Goth On Her Side
This review recycles.
At the end of 2006, I rated Amy LaVere’s debut album This World Is Not My Home as the 11th best country record of the year, and described it as an impressive collection of quirky and cinematic songs that brings together elements of blues, jazz and country into an often dark but always intriguing work. LaVere was, I said, a little bit Jolie Holland—but more indie and less precious—and a little bit Kasey Chambers—but less Australian.
Well, plus ça change and all that surrender monkey nonsense.
Anchors & Anvils continues where This World Is Not My Home left off. The production may be a little more subtle and sophisticated, but the songs remain pretty much the same. Here a little pedal steel. There a classic country waltz. And over in the corner, a healthy dash of syncopated gothic sorrow. Add a couple of thick cut slices of something I believe we have to call “Memphis funk”, and you’ve pretty much got Amy Lavere’s second album right there.
Taken as a whole, Anchors & Anvils is a little less wonderful than its predecessor— some of the songs simply lack the quality she deserves, but it’s still far more compelling than fully 99% of the music that will be released during 2007. And if you can find a better opening song anywhere this year than the magnificent and macabre “Killing Him”, then I’ll eat the hat of your choice.
She gave him everything that she had
Changed anything he said was bad
Love weighed on her heart like marble stone
A flash of the knife and he was gone
He said he would give her the sun and the moon
Now all she is this eight-by-eight room
Soft and brooding, built upon a trance-like repetition and underpinned by LaVere’s own melodramatic stand-up bass and Bob Furgo’s gypsy violin, “Killing Him” tells the story of a woman compelled to murder by her passionate love for an unfaithful man. “She’d have to kill him to make him stay”, but “Killing him didn’t make the love go away”.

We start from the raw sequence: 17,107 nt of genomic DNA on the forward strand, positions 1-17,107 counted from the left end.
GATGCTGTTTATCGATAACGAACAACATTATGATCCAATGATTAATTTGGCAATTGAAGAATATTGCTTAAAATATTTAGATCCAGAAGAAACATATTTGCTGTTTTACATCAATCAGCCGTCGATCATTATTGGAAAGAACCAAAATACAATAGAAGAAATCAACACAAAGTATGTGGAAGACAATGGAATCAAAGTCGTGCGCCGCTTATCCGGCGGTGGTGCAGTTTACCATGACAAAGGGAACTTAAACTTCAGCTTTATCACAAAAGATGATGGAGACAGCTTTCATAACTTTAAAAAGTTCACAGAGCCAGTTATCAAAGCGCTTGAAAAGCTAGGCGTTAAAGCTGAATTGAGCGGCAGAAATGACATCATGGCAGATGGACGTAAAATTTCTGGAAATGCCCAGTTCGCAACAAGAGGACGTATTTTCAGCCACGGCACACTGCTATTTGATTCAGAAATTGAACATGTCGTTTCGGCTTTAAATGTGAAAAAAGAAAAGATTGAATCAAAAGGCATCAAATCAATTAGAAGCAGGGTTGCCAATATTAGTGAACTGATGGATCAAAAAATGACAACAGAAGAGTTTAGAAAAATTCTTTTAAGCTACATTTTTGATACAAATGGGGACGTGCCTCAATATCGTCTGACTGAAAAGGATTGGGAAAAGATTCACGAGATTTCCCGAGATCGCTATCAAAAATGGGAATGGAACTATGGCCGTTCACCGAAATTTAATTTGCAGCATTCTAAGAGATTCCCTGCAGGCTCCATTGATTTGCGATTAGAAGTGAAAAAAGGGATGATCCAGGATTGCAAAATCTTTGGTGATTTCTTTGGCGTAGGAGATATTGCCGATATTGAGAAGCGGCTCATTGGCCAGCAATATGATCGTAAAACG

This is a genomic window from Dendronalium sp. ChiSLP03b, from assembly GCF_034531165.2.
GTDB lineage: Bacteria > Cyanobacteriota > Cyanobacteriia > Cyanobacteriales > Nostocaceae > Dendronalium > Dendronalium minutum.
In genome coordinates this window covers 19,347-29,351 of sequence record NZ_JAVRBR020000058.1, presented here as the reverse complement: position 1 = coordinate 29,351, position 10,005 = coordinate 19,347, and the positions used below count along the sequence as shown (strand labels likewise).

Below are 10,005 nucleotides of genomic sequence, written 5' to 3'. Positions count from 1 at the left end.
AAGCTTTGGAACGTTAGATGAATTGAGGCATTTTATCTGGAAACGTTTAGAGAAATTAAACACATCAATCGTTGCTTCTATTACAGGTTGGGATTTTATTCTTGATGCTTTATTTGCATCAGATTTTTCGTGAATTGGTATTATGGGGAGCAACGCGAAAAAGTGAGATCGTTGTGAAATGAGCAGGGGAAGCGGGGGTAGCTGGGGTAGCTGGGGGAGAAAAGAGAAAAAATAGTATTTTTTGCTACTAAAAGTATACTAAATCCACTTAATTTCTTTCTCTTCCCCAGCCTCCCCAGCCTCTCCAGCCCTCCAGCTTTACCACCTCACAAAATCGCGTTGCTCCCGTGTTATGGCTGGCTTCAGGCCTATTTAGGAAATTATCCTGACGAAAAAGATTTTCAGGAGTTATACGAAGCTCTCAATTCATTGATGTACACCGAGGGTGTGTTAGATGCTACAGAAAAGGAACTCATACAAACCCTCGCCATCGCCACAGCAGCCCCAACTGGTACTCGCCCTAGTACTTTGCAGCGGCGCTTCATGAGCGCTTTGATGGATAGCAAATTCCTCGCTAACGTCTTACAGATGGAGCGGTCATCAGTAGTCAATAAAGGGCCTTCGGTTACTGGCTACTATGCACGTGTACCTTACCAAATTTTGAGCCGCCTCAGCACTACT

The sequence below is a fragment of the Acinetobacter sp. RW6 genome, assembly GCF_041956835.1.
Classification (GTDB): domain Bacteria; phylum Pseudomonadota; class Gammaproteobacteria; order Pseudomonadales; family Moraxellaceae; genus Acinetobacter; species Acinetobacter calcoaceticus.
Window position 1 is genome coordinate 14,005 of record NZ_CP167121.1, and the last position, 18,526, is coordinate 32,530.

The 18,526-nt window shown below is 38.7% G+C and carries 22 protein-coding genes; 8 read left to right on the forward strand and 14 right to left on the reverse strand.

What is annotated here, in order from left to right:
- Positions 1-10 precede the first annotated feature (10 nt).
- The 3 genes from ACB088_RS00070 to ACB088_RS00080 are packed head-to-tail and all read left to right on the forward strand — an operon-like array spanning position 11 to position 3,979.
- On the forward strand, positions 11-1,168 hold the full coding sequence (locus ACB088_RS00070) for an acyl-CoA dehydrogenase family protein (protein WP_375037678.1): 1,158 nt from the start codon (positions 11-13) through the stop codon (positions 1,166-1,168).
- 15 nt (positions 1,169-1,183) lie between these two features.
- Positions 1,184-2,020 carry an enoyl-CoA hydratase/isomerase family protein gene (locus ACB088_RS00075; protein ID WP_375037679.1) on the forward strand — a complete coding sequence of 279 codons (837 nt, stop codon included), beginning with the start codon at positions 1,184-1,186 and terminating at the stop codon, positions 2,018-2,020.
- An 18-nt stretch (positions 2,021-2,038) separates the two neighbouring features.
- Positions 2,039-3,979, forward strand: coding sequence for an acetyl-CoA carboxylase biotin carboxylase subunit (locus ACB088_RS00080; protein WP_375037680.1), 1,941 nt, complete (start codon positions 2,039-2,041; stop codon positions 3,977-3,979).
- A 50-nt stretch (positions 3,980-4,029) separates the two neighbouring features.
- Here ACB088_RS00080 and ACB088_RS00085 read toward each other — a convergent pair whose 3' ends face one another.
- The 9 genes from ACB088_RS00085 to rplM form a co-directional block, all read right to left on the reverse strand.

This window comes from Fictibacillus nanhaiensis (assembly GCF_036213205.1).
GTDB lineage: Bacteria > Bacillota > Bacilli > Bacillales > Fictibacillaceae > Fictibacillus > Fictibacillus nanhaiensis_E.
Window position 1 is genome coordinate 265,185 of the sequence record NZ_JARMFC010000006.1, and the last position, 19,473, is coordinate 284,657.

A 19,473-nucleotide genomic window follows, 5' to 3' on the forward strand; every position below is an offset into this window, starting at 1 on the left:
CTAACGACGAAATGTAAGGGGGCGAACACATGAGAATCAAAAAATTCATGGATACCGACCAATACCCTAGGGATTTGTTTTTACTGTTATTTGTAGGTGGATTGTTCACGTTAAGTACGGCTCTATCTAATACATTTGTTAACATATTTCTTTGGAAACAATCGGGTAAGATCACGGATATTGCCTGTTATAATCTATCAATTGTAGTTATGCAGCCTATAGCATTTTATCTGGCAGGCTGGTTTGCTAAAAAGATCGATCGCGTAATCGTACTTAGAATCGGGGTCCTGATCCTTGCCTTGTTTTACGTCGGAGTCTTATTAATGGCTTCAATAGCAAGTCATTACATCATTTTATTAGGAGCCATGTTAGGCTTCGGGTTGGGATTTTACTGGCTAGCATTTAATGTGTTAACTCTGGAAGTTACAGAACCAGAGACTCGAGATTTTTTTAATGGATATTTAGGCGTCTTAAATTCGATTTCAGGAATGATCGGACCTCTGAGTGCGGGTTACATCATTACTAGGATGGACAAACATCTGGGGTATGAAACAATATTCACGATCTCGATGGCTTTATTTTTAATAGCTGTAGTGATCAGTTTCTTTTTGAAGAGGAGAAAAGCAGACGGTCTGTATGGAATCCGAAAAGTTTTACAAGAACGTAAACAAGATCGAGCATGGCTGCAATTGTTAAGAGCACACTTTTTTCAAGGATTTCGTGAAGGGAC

Listening to Amy LaVere, I’m frequently put in mind of Lucinda Williams. Now LaVere sounds nothing like Williams. Vocally, she’s more of a cross between Jolie Holland and Hope Sandoval. But her phrasing is so deftly conversational, so assuredly natural, and so very intimate that I can almost hear Lucinda singing LaVere’s songs. Or, indeed, vice versa.
To date, however, Amy LaVere has resisted the temptation to cover “Greenville” or “Pineola”. Fortunately, however, she has chosen to bolster material provided by her regular contributors with three excellent cover versions.
The second song on Anchors & Anvils is “Tennessee Valentine”, a classic country waltz co-written by David Schnaufer and Rachel Dennision. Schnaufer, recently deceased, was something like the Clapton of the Appalachian dulcimer and Dennison, I believe, is the sister of Dolly Parton who starred in the TV series 9 To 5. Of course, this could be a totally different Rachel Dennison, but let’s not let that spoil the image. Because LaVere’s rendition, simple and direct, yet wistful and seductively languid, certainly deserves a slice of country-great-by-association hype.
Following hot on the heels of “Tennessee Valentine” comes “That Beat”, a cover of a “hidden gem” from Carla Thomas, the Queen of Memphis Soul. Where Thomas emoted and wailed, LaVere is relaxed yet equally effective, and the enthralling 1930s violin of Bob Furgo is a more than adequate replacment for the signature Stax sounds of the original.
The next six songs, two more from LaVere and two each from collaborators Paul Taylor and Kristi Witt, all fail to match the quality of the first three. They’re not terrible songs, of course. Just not entirely right. The excellence of the musicians, the production, and LaVere’s performances are simply let down by occasionally clumsy lyrics or by an idea that did not translate. Nonetheless Taylor’s “Pointless Drinking” still offers marvellous moments of exhausted relection, LaVere’s own “Cupid’s Arrow” combines the charm of This World Is Not My Home‘s “Last Night” with the nonsense of an “Iko Iko”, and Witt’s “Washing Machine” (the worst song here by some way) still allows LaVere to recall, with not word of a lie, Robert Plant on Led Zeppelin’s “Sick Again”.
Witt’s second contribution to Anchors & Anvils is “Time is a Train”. Half spook, half twang, it’s immeasurably better than “Washing Machine”, but makes the fatal mistake of taking its lead from U2’s “Zoo Station” rather than remembering that a much greater man had already explained that time, actually, was a jet plane. And yet, the last song on Anchors & Anvils is Amy LaVere’s take on Bob “Time is a jet plane” Dylan’s “I’ll Remember You”. Stripping away the original rock gospel arrangement and eliminating the intrusive backing singers, LaVere identifies and isolates the sweetly wistful and lovelorn pop at the heart of Dylan’s song. Truthfully, her performance flatters the original, and how many performers can you say that about?
So, not a bad second album by any means. But I expect greater things from Amy LaVere in the future.
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